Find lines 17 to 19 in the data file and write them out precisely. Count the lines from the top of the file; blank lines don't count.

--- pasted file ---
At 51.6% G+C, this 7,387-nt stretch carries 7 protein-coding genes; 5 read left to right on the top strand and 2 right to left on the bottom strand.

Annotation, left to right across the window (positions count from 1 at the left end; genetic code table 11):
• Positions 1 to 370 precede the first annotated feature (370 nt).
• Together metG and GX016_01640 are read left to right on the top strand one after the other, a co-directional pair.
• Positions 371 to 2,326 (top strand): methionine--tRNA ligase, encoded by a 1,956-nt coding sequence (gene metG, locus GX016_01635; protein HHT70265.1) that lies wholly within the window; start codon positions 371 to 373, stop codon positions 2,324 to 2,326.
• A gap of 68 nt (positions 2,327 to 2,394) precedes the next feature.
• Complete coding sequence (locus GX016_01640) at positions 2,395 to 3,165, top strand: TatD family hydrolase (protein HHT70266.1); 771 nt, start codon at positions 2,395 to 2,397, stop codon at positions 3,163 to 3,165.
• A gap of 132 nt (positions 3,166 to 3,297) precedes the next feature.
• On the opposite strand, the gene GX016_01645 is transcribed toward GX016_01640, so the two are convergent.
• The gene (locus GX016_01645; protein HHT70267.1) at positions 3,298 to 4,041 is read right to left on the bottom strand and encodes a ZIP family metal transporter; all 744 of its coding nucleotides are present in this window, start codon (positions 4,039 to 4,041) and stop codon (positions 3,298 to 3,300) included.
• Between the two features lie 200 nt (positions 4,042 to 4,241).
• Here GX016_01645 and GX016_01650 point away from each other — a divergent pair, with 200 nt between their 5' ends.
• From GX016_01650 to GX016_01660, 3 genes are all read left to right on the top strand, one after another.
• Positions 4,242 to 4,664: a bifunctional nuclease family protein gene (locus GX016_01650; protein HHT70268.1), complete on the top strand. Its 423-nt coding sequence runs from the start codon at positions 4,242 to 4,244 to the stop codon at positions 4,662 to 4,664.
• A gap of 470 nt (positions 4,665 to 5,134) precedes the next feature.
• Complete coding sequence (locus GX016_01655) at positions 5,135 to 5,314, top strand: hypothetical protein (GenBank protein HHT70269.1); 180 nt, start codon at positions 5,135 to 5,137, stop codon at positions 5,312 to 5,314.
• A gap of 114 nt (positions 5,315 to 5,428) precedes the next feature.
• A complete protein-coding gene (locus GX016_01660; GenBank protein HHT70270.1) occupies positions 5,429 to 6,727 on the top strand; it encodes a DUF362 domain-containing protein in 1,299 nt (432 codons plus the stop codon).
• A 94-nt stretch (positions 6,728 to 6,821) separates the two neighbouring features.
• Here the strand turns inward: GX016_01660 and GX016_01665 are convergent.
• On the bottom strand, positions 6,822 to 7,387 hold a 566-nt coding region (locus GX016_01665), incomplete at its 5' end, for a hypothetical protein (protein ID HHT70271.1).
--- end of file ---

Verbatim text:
• A gap of 114 nt (positions 5,315 to 5,428) precedes the next feature.
• A complete protein-coding gene (locus GX016_01660; GenBank protein HHT70270.1) occupies positions 5,429 to 6,727 on the top strand; it encodes a DUF362 domain-containing protein in 1,299 nt (432 codons plus the stop codon).
• A 94-nt stretch (positions 6,728 to 6,821) separates the two neighbouring features.